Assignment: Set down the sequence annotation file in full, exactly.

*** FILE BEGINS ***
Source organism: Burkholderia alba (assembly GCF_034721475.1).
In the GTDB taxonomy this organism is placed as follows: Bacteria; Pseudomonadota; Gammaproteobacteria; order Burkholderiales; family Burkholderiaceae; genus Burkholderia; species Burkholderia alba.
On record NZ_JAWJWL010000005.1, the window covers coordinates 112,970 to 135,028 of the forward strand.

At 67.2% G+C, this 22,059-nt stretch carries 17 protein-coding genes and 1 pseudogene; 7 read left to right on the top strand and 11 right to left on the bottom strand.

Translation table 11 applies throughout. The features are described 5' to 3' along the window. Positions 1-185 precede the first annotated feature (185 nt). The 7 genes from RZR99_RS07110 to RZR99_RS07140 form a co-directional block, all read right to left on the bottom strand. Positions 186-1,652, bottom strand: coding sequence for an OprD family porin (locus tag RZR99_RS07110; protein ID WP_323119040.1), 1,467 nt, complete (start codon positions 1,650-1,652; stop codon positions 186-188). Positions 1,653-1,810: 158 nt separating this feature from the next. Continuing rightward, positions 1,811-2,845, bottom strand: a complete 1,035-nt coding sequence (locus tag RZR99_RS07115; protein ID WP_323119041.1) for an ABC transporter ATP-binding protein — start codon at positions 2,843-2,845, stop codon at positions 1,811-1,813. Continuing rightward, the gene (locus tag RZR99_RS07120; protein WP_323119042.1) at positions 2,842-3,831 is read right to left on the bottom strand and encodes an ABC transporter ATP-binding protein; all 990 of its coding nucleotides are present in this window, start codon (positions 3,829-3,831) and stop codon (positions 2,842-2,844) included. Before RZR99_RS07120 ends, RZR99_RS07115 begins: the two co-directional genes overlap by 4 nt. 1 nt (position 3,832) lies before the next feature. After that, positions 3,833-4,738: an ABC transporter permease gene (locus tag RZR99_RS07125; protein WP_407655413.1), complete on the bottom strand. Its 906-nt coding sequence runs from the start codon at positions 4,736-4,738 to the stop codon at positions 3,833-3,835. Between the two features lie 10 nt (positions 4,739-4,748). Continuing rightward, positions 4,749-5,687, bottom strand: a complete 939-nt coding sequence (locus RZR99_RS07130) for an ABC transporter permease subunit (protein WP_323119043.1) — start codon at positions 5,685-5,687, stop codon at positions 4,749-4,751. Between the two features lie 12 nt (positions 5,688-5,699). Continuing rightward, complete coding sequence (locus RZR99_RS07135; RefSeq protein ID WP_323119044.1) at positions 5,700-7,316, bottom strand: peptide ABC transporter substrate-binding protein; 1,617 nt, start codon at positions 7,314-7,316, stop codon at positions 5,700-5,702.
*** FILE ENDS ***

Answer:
Source organism: Burkholderia alba (assembly GCF_034721475.1).
In the GTDB taxonomy this organism is placed as follows: Bacteria; Pseudomonadota; Gammaproteobacteria; order Burkholderiales; family Burkholderiaceae; genus Burkholderia; species Burkholderia alba.
On record NZ_JAWJWL010000005.1, the window covers coordinates 112,970 to 135,028 of the forward strand.

At 67.2% G+C, this 22,059-nt stretch carries 17 protein-coding genes and 1 pseudogene; 7 read left to right on the top strand and 11 right to left on the bottom strand.

Translation table 11 applies throughout. The features are described 5' to 3' along the window. Positions 1-185 precede the first annotated feature (185 nt). The 7 genes from RZR99_RS07110 to RZR99_RS07140 form a co-directional block, all read right to left on the bottom strand. Positions 186-1,652, bottom strand: coding sequence for an OprD family porin (locus tag RZR99_RS07110; protein ID WP_323119040.1), 1,467 nt, complete (start codon positions 1,650-1,652; stop codon positions 186-188). Positions 1,653-1,810: 158 nt separating this feature from the next. Continuing rightward, positions 1,811-2,845, bottom strand: a complete 1,035-nt coding sequence (locus tag RZR99_RS07115; protein ID WP_323119041.1) for an ABC transporter ATP-binding protein — start codon at positions 2,843-2,845, stop codon at positions 1,811-1,813. Continuing rightward, the gene (locus tag RZR99_RS07120; protein WP_323119042.1) at positions 2,842-3,831 is read right to left on the bottom strand and encodes an ABC transporter ATP-binding protein; all 990 of its coding nucleotides are present in this window, start codon (positions 3,829-3,831) and stop codon (positions 2,842-2,844) included. Before RZR99_RS07120 ends, RZR99_RS07115 begins: the two co-directional genes overlap by 4 nt. 1 nt (position 3,832) lies before the next feature. After that, positions 3,833-4,738: an ABC transporter permease gene (locus tag RZR99_RS07125; protein WP_407655413.1), complete on the bottom strand. Its 906-nt coding sequence runs from the start codon at positions 4,736-4,738 to the stop codon at positions 3,833-3,835. Between the two features lie 10 nt (positions 4,739-4,748). Continuing rightward, positions 4,749-5,687, bottom strand: a complete 939-nt coding sequence (locus RZR99_RS07130) for an ABC transporter permease subunit (protein WP_323119043.1) — start codon at positions 5,685-5,687, stop codon at positions 4,749-4,751. Between the two features lie 12 nt (positions 5,688-5,699). Continuing rightward, complete coding sequence (locus RZR99_RS07135; RefSeq protein ID WP_323119044.1) at positions 5,700-7,316, bottom strand: peptide ABC transporter substrate-binding protein; 1,617 nt, start codon at positions 7,314-7,316, stop codon at positions 5,700-5,702.